The heart-wrenching story of Akshay Tambe’s suicide in mid-February this year shocked Maharashtra, with outpourings on social media. Tambe, 22, committed suicide in his village Chinchpur Dhage of Bhoom tehsil in Osmanabad district after facing severe losses in his farmland. His dream of buying a four-wheeler and using it for taxi service in Pune was shattered. This tragic incident drew attention to the frustration that children of farmers are facing across Maharashtra. As also, it is a story of how permanent migration from agriculture is growing as a trend.
Tambe was helper at Pune’s petrol pump since the age of 19. He had dreamt of buying a car and becoming a taxi driver in Pune, around 450 kms from his native village in Marathwada. He saved Rs 80,000 from his monthly salary of Rs 11,000 over the three years for his dream.
But he knew that a new car needs down payment of a minimum of over Rs 1 lakh. So, with his two years of saving, Tambe decided to return to his native place, invest the same amount in onion crop and double the money in a single season. He invested the entire Rs 80,000 on onions. But his dream soon crashed, as sliding rates of onion just fetched him Rs 5,463. Reeling in deep shock, the 22-year-old committed suicide in the same farmland where he grew the onions.
The migration story of Marathwada has almost similar background of agriculture crisis in the region. “Around 12 boys from our village are now working in petrol pumps or as helpers or waiters in hotels of Pune. They don’t want to stay back in the village as they know that farming is a loss-making business,” said Vishal Dhage, Sarpanch of Chinchpur.
The Marathwada region has seen three droughts in the last seven years. Water table depletion has touched almost eight meters in the past five years. This has kicked off permanent migration in large numbers from Marathwada to cities, such as Pune in Maharashtra and Hyderabad in Telangana.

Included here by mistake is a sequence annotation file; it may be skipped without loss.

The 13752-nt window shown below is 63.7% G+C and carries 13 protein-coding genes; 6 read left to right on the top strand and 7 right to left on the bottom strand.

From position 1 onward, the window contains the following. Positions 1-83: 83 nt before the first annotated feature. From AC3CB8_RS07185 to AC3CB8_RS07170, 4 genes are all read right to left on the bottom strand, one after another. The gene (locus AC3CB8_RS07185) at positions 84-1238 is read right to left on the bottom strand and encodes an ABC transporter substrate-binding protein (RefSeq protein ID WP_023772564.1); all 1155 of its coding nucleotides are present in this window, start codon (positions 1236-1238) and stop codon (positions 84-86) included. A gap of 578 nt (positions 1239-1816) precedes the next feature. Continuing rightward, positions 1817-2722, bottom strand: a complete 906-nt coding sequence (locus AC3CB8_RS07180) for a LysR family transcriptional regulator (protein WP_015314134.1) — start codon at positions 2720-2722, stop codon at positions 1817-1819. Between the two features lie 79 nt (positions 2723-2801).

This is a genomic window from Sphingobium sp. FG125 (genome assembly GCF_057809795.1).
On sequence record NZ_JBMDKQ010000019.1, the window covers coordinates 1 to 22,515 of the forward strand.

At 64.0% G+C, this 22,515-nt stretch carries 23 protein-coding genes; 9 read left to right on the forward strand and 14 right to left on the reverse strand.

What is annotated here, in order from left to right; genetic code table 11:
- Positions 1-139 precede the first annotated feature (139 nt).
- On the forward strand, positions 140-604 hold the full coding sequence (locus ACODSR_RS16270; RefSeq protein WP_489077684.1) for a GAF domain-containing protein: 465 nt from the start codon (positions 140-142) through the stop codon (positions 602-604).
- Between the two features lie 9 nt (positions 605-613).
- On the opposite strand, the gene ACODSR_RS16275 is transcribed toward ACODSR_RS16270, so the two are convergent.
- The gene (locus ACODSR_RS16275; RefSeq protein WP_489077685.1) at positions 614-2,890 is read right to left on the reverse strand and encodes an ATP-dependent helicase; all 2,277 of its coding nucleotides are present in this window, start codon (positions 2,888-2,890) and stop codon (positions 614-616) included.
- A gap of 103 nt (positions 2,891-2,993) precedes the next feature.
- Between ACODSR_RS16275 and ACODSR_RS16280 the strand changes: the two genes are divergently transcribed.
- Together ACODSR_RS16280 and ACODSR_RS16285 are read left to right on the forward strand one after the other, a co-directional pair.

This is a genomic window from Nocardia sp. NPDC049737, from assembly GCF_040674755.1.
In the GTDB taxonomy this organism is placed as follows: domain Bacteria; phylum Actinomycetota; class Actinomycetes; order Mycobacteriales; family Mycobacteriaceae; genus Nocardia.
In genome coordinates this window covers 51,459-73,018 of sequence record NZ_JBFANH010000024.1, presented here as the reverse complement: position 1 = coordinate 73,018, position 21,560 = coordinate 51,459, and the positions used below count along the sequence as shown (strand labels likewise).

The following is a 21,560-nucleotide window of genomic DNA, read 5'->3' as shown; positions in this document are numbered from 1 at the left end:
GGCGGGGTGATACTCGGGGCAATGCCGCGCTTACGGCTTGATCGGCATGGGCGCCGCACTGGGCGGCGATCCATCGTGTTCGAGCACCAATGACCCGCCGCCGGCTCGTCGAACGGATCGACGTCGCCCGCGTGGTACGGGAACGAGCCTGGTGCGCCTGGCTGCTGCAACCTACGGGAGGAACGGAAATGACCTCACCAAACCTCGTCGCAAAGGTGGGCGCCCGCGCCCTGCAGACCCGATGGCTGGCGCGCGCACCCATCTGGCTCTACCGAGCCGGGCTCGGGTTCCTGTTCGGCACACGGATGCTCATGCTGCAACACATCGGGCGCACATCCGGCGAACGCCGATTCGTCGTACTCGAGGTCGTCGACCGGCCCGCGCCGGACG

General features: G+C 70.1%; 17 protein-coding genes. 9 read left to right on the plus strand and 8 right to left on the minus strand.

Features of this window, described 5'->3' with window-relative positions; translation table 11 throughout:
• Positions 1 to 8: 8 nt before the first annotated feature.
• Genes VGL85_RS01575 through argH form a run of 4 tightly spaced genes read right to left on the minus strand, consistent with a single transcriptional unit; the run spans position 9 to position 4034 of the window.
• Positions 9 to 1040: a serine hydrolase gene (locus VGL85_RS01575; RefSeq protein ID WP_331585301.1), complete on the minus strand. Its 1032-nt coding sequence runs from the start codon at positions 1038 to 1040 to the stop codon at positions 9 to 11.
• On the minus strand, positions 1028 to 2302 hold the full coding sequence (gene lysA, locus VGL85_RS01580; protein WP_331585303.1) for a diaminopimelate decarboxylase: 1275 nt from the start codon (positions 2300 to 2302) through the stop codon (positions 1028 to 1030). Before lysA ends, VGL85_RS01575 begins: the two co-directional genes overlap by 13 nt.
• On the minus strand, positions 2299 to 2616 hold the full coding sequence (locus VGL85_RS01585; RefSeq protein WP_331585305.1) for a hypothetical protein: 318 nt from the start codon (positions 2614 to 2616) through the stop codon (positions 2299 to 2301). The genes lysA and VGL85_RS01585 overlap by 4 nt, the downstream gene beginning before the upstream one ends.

When Newsclick visited Chinchpur Dhage village, three boys in their 20s were leaving for Pune. All the three -- Vishal Suravase (25), Ranjit Suravase (26) and Haridas Dhage (23) -- work in petrol pumps in Pune and adjoining Pimpri Chinchwad and earn Rs 11,000 a month. “What do we do by staying back here? Farming doesn’t give us Rs 1 lakh per year. But any job in Pune does that,” said Vishal.
Mugav village of Nilanga tehsil in Nasik district has a similar story. Every household has one person working in Pune. “The youth don’t want to work in farms. They see how the returns over their labour are very low and many a times totally unpredictable. Ours is the last generation that worked hard here in farms. Now, given the choices, the youth will run away to cities,” said Pandurang Kawale.
Usually, there are two types of migration. One is when families go to cities and spent three to four months in periods of extreme droughts. This is temporary migration, which is just starting in Marathwada. As the winter period has extended in a large part of the country, the need of water was lower. But, as soon as summers hit, people will start leaving their homes.
However, this permanent migration from Marathwada is an altogether different story, tied to drought, agricultural crisis and depression.
There is another angle to this kind of migration. It is about young boys and girls shifting to Pune for competitive exams. They dream of breaking away from agriculture by becoming officers. It is roughly estimated that around one lakh youths from Marathwada are studying in Pune.
Kuldeep Ambekar, a young boy from Osmanabad, runs an organisation to help such students from drought-prone Marathwada. “Students helping hand”, the organisation that he runs along with his colleague Sandhya Sonavane helps students from Marathwada in different ways, including providing books, connecting them to affordable mess as well as hostels etc.
“This is one of the dimensions of migration. When we speak to the students, they open up with us. They say that farming is no more an option for them. So, they want jobs, mainly in government, through this,” said Kuldeep Ambekar.
“Girls too understand that less education is a trap to stay back in the same area. Their hopes are over from farming. So, all those who can afford to come here and study, don’t miss the chance,” said Sandhya.
“When we hear stories of farmer suicides while working in Pune, we always get disturbed. We literally see ourselves in their place. Sir, there is no future for us if we stay back. You may think that I am exaggerating, but you go and ask any boy. He will tell you same story,” said Haridas Dhage, sitting third on bike which is taking him to a nearby station for catching a train to Pune. His words at the age of 23 speaks the whole story of all that has gone wrong with agricutlure in Marathawada.